ID:
90.36.1.90
Reginald Marsh (1898-1954)
[Teenage boys performing stunt on Coney Island beach.]
ca. 1938
gelatin silver print
Museum of the City of New York. Gift of Felicia Meyer Marsh, 1990.
ADDITIONAL IMAGES
The Real City: Reginald Marsh’s Photographs of New York
Page 3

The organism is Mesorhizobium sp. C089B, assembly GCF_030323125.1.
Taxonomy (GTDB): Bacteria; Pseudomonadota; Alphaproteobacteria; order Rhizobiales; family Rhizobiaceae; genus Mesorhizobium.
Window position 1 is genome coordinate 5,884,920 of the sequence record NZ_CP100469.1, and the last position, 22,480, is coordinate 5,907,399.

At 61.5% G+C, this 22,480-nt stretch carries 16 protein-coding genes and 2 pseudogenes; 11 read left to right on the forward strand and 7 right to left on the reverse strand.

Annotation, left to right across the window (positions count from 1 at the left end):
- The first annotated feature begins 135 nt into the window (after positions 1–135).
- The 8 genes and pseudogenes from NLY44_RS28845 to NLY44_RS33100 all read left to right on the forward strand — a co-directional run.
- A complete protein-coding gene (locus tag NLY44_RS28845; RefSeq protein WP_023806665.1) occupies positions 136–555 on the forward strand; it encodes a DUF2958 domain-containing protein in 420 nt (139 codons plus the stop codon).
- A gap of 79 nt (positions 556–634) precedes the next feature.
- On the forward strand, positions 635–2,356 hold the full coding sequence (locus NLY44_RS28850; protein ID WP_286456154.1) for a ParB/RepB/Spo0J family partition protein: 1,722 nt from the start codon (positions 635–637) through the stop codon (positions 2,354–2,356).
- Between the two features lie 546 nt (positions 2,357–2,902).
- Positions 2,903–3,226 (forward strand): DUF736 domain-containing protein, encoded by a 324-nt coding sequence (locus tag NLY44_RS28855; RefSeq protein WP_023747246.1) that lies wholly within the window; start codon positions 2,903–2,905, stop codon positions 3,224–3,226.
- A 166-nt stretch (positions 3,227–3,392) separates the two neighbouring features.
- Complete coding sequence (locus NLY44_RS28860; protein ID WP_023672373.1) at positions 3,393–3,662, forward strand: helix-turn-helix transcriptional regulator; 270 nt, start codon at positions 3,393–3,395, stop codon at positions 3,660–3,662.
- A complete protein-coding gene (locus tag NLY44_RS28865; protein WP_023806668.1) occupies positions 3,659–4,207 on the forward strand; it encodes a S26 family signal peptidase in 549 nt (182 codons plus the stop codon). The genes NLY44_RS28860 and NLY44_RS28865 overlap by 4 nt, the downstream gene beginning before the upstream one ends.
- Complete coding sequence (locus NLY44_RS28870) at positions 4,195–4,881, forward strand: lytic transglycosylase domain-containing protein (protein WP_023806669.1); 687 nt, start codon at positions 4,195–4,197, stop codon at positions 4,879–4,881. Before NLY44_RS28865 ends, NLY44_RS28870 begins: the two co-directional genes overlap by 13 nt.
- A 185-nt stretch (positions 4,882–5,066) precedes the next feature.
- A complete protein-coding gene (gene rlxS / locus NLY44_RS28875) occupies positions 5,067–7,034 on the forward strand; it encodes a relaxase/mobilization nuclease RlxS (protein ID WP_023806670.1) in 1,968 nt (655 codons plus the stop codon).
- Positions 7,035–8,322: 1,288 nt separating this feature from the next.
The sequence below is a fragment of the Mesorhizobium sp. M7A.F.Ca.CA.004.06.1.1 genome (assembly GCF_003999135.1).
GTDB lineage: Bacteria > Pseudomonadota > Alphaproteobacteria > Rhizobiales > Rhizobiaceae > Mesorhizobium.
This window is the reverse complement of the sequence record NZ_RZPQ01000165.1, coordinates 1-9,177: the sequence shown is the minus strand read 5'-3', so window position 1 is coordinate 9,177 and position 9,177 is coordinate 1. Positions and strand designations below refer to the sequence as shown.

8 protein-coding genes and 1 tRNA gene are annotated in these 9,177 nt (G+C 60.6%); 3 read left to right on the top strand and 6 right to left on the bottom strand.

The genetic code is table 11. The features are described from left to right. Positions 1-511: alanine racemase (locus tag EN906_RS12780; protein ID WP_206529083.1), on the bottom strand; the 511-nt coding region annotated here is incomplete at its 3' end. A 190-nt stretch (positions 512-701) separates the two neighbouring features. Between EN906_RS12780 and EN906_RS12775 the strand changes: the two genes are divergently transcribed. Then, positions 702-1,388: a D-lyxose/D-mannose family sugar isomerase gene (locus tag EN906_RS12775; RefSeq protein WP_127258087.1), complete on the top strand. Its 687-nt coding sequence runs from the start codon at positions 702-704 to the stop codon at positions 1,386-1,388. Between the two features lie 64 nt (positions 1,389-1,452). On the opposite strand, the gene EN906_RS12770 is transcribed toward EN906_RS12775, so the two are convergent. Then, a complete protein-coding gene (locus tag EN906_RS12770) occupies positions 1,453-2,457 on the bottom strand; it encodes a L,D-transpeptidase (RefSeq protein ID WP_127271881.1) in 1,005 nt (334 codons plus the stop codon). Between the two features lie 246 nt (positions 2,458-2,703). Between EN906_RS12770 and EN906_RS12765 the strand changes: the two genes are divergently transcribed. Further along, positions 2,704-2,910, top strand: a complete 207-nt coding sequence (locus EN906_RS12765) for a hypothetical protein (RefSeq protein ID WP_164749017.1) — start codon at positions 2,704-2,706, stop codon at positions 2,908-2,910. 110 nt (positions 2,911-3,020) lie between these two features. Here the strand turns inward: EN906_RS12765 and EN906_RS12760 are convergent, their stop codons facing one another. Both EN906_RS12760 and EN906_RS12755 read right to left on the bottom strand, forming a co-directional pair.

It was not until 1938 that Marsh launched into his most active and prolific period of photographic activity. That year, he purchased a 35mm Leica, likely the first good-quality camera he owned. Felicia Meyer Marsh, the artist’s wife, later said that he acquired the Leica from a German refugee, but Marsh’s photo diary mentions a sales receipt for the camera from Willoughby’s, a New York camera shop, suggesting that it was purchased there. [viii] Marsh shot his first photographs in January 1938 and began developing and printing them on his own by mid-July, voicing his enthusiasm in a letter to Felicia: “This photography is the maddest activity I have ever taken up. I am planning many new subjects with the camera’s aid.” [ix] The new Leicas, which flooded into American markets during the 1930s despite the austerities of the Depression, had revolutionized the possibilities for a self-taught, amateur photographer like Marsh to explore and manipulate the medium. Making use of the camera’s mobility, speed, and ability to produce contact sheets of images that could be enlarged as desired, he went on to shoot and print thousands of photographs within the next few years. For Marsh, these images appear to have served both as a pleasurable, autonomous method for documenting his favorite urban subjects and as springboards for future paintings. Many of Marsh’s photographs explore the sites and figurative types that he portrayed in his paintings and prints, but were not used as compositional sources. More directly, a number of shots from the late 1930s inspired a group of large-scale watercolors, including 10 Shots, 10 Cents (1939); Mink and Mannequin (1940); Dead Man’s Curve (1940); Hat Display (1940); and Modeling Furs on Union Square (1940). [x] As was the case earlier in the decade, Marsh did not transfer photographic compositions wholesale into these works, preferring instead to combine fragmentary elements drawn from various shots. During the late 1930s, he relied particularly on photography in conceiving his architectural spaces and signage. For the second-story fur shop window that he depicted in Modeling Furs on Union Square, for example, Marsh used details from images he shot of the Hudson Fur store on Union Square, including the shapes, lettering, and wording of the signs (90.36.1.292, 90.36.1.335, 90.36.1.347). These photographs were also the sources for the poses of the man perched on a ladder cleaning the window exterior and a girl modeling furs inside the store, who is transformed from a mannequin into a flesh-and-blood woman in Marsh’s final composition. .................................................................. [viii] Felicia Marsh’s account was included in Sasowsky, “Reginald Marsh’s Photographs, ”unpaginated. [ix] Marsh’s photo diary in the archives of the Museum of the City of New York contains a note regarding Marsh’s first roll of film shot “taken, developed, and printed by myself” on July 20, 1938. Reginald Marsh to Felicia Meyer Marsh, undated letter, quoted in Cohen, Reginald Marsh’s New York, 44n28. [x] The photographs also inspired at least one etching during this period: Frozen Custard, 1939. Both the sign and the pose of one of the women behind the counter are drawn from a photograph (90.36.1.258).